I think we should be trying to create the preconditions for limitarian success, most importantly by closing tax havens. Our contemporary tax havens undermine the capacity of governments to have fair fiscal systems, and very few people benefit from tax havens, with a good number of them criminals. Going after tax havens would be a struggle that would help us build a broad coalition for change.
We can try, as part of this effort, to come to international agreements, but sometimes individual countries just need to take the lead and unilaterally announce they’ll no longer allow business to be conducted in a certain way. Going this route would gain these nations the moral authority to call upon other nations to follow suit, what analysts call “social norm setting.”
Having the United States step up and set an example could be really pivotal because the US remains, of course, a very big and powerful country.
Many mainstream elected leaders, particularly in the United States, see talking about curbing grand fortune as divisive. They urge us instead to focus on helping the poor. What do you say to these elected leaders who urge us to concentrate on fighting poverty and essentially leave wealth alone?
Well, they should look at the data. They should read Matthew Desmond’s new book, Poverty, By America. He shows quite clearly that poverty in no way represents a natural phenomenon. Poverty comes from the political and economic choices our society’s most powerful make.
If we give tax cuts to our richest — something that’s happening worldwide, especially in the United States — we have fewer resources available for things like social housing. Calling talk about fighting inequality “divisive” amounts to a dogmatic, purely rhetorical strategy that aims to stop us from talking about the real choices our most powerful are making.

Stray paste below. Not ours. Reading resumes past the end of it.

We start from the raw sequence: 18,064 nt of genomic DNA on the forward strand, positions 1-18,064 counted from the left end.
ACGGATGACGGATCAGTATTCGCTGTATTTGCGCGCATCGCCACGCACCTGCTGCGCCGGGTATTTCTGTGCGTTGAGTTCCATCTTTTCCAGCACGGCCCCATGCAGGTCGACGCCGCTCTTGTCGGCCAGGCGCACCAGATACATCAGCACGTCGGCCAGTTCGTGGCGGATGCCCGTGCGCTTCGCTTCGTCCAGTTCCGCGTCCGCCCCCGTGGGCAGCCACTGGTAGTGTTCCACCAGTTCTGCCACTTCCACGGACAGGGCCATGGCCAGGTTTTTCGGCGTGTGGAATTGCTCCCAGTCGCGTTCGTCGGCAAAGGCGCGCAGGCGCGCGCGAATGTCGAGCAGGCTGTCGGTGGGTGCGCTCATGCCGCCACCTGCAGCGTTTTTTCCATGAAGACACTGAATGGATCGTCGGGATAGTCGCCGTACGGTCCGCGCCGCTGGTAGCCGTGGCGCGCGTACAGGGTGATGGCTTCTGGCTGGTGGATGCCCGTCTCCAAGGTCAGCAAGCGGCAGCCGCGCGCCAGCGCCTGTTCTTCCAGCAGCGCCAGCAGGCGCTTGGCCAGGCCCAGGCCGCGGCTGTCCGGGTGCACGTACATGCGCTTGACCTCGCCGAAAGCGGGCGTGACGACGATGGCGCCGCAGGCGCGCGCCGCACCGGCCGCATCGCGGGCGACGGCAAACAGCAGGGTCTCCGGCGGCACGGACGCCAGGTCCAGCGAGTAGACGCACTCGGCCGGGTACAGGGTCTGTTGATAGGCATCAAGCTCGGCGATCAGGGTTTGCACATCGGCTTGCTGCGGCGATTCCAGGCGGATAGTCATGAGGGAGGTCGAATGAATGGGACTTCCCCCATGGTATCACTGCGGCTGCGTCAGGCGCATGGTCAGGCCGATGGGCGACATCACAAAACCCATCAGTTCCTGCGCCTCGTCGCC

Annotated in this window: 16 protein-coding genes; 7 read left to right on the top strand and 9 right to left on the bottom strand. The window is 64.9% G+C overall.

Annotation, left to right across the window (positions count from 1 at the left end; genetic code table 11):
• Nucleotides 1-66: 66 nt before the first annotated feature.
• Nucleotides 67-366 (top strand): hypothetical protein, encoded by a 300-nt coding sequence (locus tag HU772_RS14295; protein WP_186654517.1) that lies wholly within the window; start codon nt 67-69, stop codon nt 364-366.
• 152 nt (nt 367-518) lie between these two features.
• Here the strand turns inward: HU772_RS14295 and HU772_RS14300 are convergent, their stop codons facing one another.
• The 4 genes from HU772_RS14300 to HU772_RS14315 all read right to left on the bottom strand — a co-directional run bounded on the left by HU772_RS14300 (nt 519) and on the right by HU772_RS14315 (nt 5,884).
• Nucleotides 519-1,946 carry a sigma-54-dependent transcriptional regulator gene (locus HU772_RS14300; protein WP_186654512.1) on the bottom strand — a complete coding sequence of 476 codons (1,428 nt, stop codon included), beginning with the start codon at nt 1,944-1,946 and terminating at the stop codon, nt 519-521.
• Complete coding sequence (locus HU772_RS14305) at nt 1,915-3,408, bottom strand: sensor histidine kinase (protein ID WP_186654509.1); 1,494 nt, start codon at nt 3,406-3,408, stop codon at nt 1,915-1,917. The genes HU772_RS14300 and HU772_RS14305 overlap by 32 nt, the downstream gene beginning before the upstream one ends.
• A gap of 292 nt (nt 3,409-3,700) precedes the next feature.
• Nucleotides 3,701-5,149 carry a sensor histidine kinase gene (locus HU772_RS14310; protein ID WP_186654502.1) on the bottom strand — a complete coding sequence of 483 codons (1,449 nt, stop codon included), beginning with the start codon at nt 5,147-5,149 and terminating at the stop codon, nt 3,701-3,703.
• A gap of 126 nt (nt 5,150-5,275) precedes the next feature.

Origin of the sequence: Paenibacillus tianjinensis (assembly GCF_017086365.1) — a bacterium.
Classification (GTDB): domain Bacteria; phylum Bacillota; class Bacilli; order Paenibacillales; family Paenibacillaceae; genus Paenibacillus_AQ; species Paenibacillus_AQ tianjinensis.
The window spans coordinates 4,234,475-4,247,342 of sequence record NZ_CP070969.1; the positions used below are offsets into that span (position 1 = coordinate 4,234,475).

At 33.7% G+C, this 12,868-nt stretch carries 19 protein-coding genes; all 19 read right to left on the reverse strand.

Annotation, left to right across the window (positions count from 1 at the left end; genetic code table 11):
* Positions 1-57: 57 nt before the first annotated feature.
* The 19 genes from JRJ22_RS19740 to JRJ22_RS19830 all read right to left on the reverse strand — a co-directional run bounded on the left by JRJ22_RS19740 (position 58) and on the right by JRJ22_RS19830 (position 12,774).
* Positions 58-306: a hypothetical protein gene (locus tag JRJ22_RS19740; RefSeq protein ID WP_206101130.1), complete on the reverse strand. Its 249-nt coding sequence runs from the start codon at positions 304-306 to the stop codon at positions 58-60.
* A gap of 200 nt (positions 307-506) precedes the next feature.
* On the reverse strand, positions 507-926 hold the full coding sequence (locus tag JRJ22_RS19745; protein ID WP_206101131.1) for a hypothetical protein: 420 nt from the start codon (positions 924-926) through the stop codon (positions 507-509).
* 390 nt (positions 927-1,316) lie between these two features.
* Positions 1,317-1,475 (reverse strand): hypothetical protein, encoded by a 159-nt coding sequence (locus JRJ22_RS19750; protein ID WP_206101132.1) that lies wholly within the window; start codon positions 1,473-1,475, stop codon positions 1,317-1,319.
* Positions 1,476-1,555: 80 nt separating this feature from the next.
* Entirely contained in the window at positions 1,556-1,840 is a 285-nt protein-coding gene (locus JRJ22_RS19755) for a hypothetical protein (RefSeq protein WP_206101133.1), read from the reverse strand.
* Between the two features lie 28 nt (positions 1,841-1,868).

In the end, the only way you could say we shouldn’t bother with inequality would be if trickle-down strategies really worked. But they don’t.
Your book highlights a number of wealthy people who share your horror over the rising maldistribution of our world’s wealth. Are the numbers of these concerned wealthy people growing enough to help make a real difference? Or do you feel that great wealth will always trap the vast majority of the super rich in a bubble of reality denial they can never escape?
I do know for sure that the wealthy people I’ve interviewed represent the exceptions among the wealthy. The vast majority of the super rich do not, for instance, give away their fortunes, as Chuck Collins, an heir to the Oscar Mayer fortune, did over 30 years ago. Today we do have more individual examples of Chuck’s behavior and even organizations of wealthy people calling for greater equality, groups like Patriotic Millionaires and, in German-speaking countries, taxmenow.